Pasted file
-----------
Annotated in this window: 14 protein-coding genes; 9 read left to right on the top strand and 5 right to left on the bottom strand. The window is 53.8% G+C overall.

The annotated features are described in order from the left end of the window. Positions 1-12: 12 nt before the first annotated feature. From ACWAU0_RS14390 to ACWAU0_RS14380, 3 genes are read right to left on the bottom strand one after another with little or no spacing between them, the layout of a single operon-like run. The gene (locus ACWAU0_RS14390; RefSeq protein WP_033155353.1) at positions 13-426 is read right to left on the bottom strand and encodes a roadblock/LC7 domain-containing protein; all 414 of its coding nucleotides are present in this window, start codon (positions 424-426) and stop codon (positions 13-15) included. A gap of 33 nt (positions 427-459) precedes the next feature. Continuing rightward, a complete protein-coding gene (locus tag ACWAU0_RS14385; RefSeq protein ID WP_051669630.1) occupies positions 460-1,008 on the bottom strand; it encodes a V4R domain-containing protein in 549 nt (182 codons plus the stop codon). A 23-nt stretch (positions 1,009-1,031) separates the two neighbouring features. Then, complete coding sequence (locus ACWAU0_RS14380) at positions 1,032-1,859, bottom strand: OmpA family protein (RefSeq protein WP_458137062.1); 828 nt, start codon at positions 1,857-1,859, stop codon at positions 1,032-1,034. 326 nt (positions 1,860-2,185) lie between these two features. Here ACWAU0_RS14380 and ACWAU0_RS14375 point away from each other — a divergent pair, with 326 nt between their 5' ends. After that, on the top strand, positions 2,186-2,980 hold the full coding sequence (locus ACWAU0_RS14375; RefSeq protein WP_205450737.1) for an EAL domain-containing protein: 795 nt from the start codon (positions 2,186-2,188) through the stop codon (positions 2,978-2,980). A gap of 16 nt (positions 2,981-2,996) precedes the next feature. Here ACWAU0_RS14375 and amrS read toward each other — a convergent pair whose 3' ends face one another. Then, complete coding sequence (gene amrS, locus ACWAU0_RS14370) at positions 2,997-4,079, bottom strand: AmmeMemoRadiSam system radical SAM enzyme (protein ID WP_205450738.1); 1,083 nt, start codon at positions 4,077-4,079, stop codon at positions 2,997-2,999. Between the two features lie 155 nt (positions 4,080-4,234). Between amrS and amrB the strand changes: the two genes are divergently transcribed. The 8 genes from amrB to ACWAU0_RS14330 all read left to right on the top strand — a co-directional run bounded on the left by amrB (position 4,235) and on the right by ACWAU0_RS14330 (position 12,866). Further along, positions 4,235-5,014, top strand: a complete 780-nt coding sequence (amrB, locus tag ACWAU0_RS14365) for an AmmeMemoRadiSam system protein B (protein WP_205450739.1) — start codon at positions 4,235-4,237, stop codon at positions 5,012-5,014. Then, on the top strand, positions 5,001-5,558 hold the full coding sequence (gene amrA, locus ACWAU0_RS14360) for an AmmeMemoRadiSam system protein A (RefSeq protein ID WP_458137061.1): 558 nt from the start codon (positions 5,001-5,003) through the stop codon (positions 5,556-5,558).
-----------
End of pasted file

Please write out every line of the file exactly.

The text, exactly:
Annotated in this window: 14 protein-coding genes; 9 read left to right on the top strand and 5 right to left on the bottom strand. The window is 53.8% G+C overall.

The annotated features are described in order from the left end of the window. Positions 1-12: 12 nt before the first annotated feature. From ACWAU0_RS14390 to ACWAU0_RS14380, 3 genes are read right to left on the bottom strand one after another with little or no spacing between them, the layout of a single operon-like run. The gene (locus ACWAU0_RS14390; RefSeq protein WP_033155353.1) at positions 13-426 is read right to left on the bottom strand and encodes a roadblock/LC7 domain-containing protein; all 414 of its coding nucleotides are present in this window, start codon (positions 424-426) and stop codon (positions 13-15) included. A gap of 33 nt (positions 427-459) precedes the next feature. Continuing rightward, a complete protein-coding gene (locus tag ACWAU0_RS14385; RefSeq protein ID WP_051669630.1) occupies positions 460-1,008 on the bottom strand; it encodes a V4R domain-containing protein in 549 nt (182 codons plus the stop codon). A 23-nt stretch (positions 1,009-1,031) separates the two neighbouring features. Then, complete coding sequence (locus ACWAU0_RS14380) at positions 1,032-1,859, bottom strand: OmpA family protein (RefSeq protein WP_458137062.1); 828 nt, start codon at positions 1,857-1,859, stop codon at positions 1,032-1,034. 326 nt (positions 1,860-2,185) lie between these two features. Here ACWAU0_RS14380 and ACWAU0_RS14375 point away from each other — a divergent pair, with 326 nt between their 5' ends. After that, on the top strand, positions 2,186-2,980 hold the full coding sequence (locus ACWAU0_RS14375; RefSeq protein WP_205450737.1) for an EAL domain-containing protein: 795 nt from the start codon (positions 2,186-2,188) through the stop codon (positions 2,978-2,980). A gap of 16 nt (positions 2,981-2,996) precedes the next feature. Here ACWAU0_RS14375 and amrS read toward each other — a convergent pair whose 3' ends face one another. Then, complete coding sequence (gene amrS, locus ACWAU0_RS14370) at positions 2,997-4,079, bottom strand: AmmeMemoRadiSam system radical SAM enzyme (protein ID WP_205450738.1); 1,083 nt, start codon at positions 4,077-4,079, stop codon at positions 2,997-2,999. Between the two features lie 155 nt (positions 4,080-4,234). Between amrS and amrB the strand changes: the two genes are divergently transcribed. The 8 genes from amrB to ACWAU0_RS14330 all read left to right on the top strand — a co-directional run bounded on the left by amrB (position 4,235) and on the right by ACWAU0_RS14330 (position 12,866). Further along, positions 4,235-5,014, top strand: a complete 780-nt coding sequence (amrB, locus tag ACWAU0_RS14365) for an AmmeMemoRadiSam system protein B (protein WP_205450739.1) — start codon at positions 4,235-4,237, stop codon at positions 5,012-5,014. Then, on the top strand, positions 5,001-5,558 hold the full coding sequence (gene amrA, locus ACWAU0_RS14360) for an AmmeMemoRadiSam system protein A (RefSeq protein ID WP_458137061.1): 558 nt from the start codon (positions 5,001-5,003) through the stop codon (positions 5,556-5,558).